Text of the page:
HOW DOES IT WORK? A Title Loan is a form of short-term lending where you pledge your car as security. The interest rates are astronomical just like a payday loan. We often see rates of 125% or even as high as 200-300%. You give them the title to your car plus a key. That means if you default they can and will repossess your car. Typically they are short term loans, maybe 6 months. EXAMPLES OF THE COST OF THESE LOANS A short term loan of 6 months with monthly payments looks like this. You borrow $4,000 with interest of $125%. The monthly payment is $929.67. The total payment you repay is $5,578.03 including $1,578.03 interest! Another way is interest only for 6 months with the requirement to repay the principle at the end of 6 months. This is a balloon payment. The monthly payment is $833 per month and then a final payment of $4,000, all at once. The total cost is $8,998!! WHAT IF I DEFAULT? 1. The Lender can repossess your car and sell it at auction for dirt cheap prices. 2. Because the auction price is so low, you will typically owe a large deficiency. You owed $6,000 and they sell for $2,500; the balance to you is $3,500; 3. The interest rate continues to accrue on any balance owe deficiency; 4. The Title Lender sues for the balance. By the time they obtain a judgment you might owe $7,000. 5. If you are working they can garnish your pay check. 6. Also, they can garnish bank accounts and put judgment liens on your house. WHY BANKRUPTCY MAY BE A GREAT OPTION FOR YOU If you are in default on a Title Loan and want to keep your car you should consider a Chapter 13. When you file a Chapter 13: 1. You can repay your debts over a period up to 5 years; 2. The interest rate on your car loan (Title Loan) is about 5 to 6% instead of 125% or whatever the contract says; 3. If the car is worth less than you owe, you can pay just the value and still keep the car; 4. You can consolidate all of your debts into a more affordable monthly payment; 5. Unsecured debts (like credit cards) are generally repaid ten cents on the dollar or even less; 6. For qualified wage earners most Consumer Bankruptcy lawyers (like ours) will generally file your case with a small down payment; just a bit more than the filing fee. WHAT IF THE CAR HAS BEEN REPOSSESSED? If your Chapter 13 is filed before the car is sold it can be recovered. Please see our article on Automobile Repossession - How to get your car back: http://www.robertadamslaw.com/automobile-repossessions-get-back/ WHAT IF THE CAR HAS BEEN SOLD? If your car has been repossessed and sold you will likely still owe a great deal of money-and the interest is being added every month. You can consider filing a Chapter 7 or a Chapter 13. Consumer Bankruptcy firms as the ones on AVVO.com have helped thousands of good people like you to stop repossessions; get cars back when repossessed and stop all collections.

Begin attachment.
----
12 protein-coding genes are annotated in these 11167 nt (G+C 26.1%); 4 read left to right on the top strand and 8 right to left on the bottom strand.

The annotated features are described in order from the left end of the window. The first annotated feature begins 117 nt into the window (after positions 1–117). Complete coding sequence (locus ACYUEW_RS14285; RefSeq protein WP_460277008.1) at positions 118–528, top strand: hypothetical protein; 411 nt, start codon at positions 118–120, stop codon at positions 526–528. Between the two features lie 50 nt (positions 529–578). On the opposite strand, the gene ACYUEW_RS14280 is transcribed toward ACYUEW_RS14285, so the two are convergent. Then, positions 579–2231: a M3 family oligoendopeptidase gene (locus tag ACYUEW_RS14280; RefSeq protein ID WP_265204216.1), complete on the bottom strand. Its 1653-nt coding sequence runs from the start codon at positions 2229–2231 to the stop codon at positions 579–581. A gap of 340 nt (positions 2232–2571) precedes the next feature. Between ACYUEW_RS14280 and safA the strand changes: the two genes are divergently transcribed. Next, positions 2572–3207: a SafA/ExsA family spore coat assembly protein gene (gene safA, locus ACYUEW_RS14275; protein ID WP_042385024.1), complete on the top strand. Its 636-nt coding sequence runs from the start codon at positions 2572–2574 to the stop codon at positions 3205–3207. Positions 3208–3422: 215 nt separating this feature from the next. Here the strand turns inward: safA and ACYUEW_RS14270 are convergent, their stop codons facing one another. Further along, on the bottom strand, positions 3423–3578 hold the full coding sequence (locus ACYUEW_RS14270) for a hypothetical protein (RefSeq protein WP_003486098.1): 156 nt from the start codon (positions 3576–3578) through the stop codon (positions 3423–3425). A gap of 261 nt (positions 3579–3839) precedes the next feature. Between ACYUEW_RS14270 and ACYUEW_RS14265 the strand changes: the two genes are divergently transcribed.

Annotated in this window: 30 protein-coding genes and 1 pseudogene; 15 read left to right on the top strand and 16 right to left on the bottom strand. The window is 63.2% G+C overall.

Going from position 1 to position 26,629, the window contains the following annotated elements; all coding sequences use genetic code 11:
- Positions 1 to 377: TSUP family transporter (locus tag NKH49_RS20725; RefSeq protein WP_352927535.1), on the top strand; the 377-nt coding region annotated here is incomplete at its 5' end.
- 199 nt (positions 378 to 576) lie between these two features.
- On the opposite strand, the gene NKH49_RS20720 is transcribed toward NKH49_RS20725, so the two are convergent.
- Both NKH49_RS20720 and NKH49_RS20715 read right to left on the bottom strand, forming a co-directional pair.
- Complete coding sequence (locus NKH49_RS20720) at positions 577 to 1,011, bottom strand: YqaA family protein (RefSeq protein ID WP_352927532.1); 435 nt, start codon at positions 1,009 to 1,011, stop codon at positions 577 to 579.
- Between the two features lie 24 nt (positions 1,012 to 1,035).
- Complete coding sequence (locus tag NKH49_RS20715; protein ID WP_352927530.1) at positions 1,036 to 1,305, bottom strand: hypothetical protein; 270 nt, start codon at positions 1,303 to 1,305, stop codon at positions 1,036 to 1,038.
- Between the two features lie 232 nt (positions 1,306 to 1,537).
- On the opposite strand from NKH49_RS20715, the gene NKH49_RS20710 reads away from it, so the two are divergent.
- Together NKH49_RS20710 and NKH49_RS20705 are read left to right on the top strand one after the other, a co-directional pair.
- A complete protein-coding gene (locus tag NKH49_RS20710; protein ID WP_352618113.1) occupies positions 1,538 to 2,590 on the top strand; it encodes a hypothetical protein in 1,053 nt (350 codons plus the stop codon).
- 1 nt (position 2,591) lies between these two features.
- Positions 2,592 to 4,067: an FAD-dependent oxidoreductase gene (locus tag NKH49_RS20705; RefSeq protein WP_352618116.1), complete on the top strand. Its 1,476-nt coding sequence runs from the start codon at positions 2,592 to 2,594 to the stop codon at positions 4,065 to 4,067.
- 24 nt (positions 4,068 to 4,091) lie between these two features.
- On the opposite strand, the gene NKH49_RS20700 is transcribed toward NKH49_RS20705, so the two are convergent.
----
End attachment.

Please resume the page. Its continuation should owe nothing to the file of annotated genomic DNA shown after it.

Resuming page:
Christine B. Adams | May 7, 2014